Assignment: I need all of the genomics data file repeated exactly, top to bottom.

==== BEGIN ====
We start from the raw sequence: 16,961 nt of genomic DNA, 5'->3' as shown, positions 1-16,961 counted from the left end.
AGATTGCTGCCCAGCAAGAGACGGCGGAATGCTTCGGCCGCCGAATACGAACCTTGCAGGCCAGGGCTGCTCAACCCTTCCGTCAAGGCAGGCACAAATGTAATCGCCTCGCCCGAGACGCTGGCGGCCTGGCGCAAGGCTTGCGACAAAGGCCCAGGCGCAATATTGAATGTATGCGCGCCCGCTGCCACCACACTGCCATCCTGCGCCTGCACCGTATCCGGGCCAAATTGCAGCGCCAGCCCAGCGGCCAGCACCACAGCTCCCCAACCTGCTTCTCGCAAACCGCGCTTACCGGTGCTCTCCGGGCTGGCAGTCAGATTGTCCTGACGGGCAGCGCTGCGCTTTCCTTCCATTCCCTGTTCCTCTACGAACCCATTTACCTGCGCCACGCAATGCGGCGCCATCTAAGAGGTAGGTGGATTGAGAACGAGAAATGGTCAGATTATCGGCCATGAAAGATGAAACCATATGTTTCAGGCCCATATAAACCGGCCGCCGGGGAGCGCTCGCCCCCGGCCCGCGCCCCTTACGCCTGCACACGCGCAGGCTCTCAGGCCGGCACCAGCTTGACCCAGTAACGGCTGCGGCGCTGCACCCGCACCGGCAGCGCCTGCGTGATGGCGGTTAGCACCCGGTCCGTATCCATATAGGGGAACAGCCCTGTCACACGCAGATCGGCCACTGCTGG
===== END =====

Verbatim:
We start from the raw sequence: 16,961 nt of genomic DNA, 5'->3' as shown, positions 1-16,961 counted from the left end.
AGATTGCTGCCCAGCAAGAGACGGCGGAATGCTTCGGCCGCCGAATACGAACCTTGCAGGCCAGGGCTGCTCAACCCTTCCGTCAAGGCAGGCACAAATGTAATCGCCTCGCCCGAGACGCTGGCGGCCTGGCGCAAGGCTTGCGACAAAGGCCCAGGCGCAATATTGAATGTATGCGCGCCCGCTGCCACCACACTGCCATCCTGCGCCTGCACCGTATCCGGGCCAAATTGCAGCGCCAGCCCAGCGGCCAGCACCACAGCTCCCCAACCTGCTTCTCGCAAACCGCGCTTACCGGTGCTCTCCGGGCTGGCAGTCAGATTGTCCTGACGGGCAGCGCTGCGCTTTCCTTCCATTCCCTGTTCCTCTACGAACCCATTTACCTGCGCCACGCAATGCGGCGCCATCTAAGAGGTAGGTGGATTGAGAACGAGAAATGGTCAGATTATCGGCCATGAAAGATGAAACCATATGTTTCAGGCCCATATAAACCGGCCGCCGGGGAGCGCTCGCCCCCGGCCCGCGCCCCTTACGCCTGCACACGCGCAGGCTCTCAGGCCGGCACCAGCTTGACCCAGTAACGGCTGCGGCGCTGCACCCGCACCGGCAGCGCCTGCGTGATGGCGGTTAGCACCCGGTCCGTATCCATATAGGGGAACAGCCCTGTCACACGCAGATCGGCCACTGCTGG